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Big Stone Lake's sparkling blue water covers 12,360 acres and forms the border between western Minnesota and northeastern South Dakota. This picturesque lake dates back 20,000 years to the last ice age when glacial Lake Agassiz passed through the Traverse Gap and emptied into glacial River Warren. The valley of that prehistoric river is now Big Stone Lake. Scientists have discovered skeletons of humans that lived near the lake 12,000 years ago, and there is proof that an Indian-like people made their home near the lake in ancient times. Big Stone Lake gets its name from a Sioux word for the granite that was found in a nearby Minnesota Valley.
Big Stone Lake is fed by the Little Minnesota River from the north and by the Whetstone River from the south. Big Stone Lake is the source of the Minnesota River; flow from the lake to the Minnesota River is controlled by the Big Stone Lake Dam, which is owned and operated by the State of Minnesota. The 26-mile-long freshwater lake, which is approximately one mile wide and 965 feet above sea level, is also a reservoir for the Minnesota Valley. In addition to recreation, Big Stone Lake provides for fish and wildlife propagation, livestock watering, and irrigation.
A favorite spot for boaters, swimmers and anglers, Big Stone Lake has an average depth of 8 feet with a maximum depth of 16 feet. Sixty-two miles of emerald green shoreline are dotted with fabulous vacation resorts, boat launches, and 12 public access areas for fishing. If fishing is what brings you to the lake, you will delight in the abundance and variety of fish species: walleye, white bass, northern pike, bluegill, crappie, rock bass and over 30 other species can be found in Big Stone Lake.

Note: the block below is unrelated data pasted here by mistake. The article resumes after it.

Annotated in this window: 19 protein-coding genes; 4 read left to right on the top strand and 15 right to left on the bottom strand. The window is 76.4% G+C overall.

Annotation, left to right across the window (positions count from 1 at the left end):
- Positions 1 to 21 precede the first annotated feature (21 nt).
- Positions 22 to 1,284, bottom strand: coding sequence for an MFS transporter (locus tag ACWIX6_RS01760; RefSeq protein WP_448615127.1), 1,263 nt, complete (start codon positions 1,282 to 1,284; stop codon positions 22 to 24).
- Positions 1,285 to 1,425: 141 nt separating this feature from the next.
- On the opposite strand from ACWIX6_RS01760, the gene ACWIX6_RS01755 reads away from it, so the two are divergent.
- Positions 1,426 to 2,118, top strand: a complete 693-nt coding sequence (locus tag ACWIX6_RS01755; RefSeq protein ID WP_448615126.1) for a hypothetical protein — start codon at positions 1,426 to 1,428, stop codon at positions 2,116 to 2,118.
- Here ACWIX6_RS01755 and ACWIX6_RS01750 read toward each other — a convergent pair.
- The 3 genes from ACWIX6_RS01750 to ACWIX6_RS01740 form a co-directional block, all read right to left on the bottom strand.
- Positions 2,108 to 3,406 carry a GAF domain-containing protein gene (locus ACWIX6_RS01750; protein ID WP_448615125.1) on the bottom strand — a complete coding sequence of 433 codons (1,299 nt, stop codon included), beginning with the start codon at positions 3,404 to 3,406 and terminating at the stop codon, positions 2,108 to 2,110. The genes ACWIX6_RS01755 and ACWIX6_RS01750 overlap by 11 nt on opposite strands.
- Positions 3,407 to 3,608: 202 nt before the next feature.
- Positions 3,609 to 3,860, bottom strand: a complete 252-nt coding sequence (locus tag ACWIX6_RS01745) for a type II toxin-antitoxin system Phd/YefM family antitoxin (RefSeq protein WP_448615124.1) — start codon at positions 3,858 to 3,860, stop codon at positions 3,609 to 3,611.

Two magnificent state parks near the lake--Big Stone Lake Park in Minnesota and Hartford Beach State Park in South Dakota--offer visitors and residents a never-ending selection of fun and entertainment. Picnic areas, boat launches, camping facilities, swimming areas, and walking and hiking trails can be found at both parks. Sunbathers can soak in some rays at the water's edge or while out on a boat.
While nothing beats a dip in the cool refreshing lake on a hot summer day, if you are looking for fun out of the water try bird watching, visiting the Big Stone County Museum, shopping for antiques, playing 18 holes of golf, or checking out the educational center and learning about the history of the lake and the surrounding area. The Charles Hanson North American Wildlife Collection, located on the grounds of the Big Stone County Museum, features a fascinating collection of over 500 waterfowl along with exotic birds and animals from around the world.
Ortonville, Minnesota is the closest town to the lake and along with Big Stone City, South Dakota hosts a variety of events such as horse rides, world class fishing tournaments, historic boat tours and a yearly Corn Fest. Ortonville offers winter recreation too. Cross-country skiing is a favorite activity, and there is a growing interest in snowmobiling due to an increase in challenging but well-marked trails.
Big Stone Lake offers breathtaking views and year-round recreation for the entire family. So when considering your next vacation destination or contemplating a new permanent residence, choose Big Stone Lake and you will surely be satisfied.
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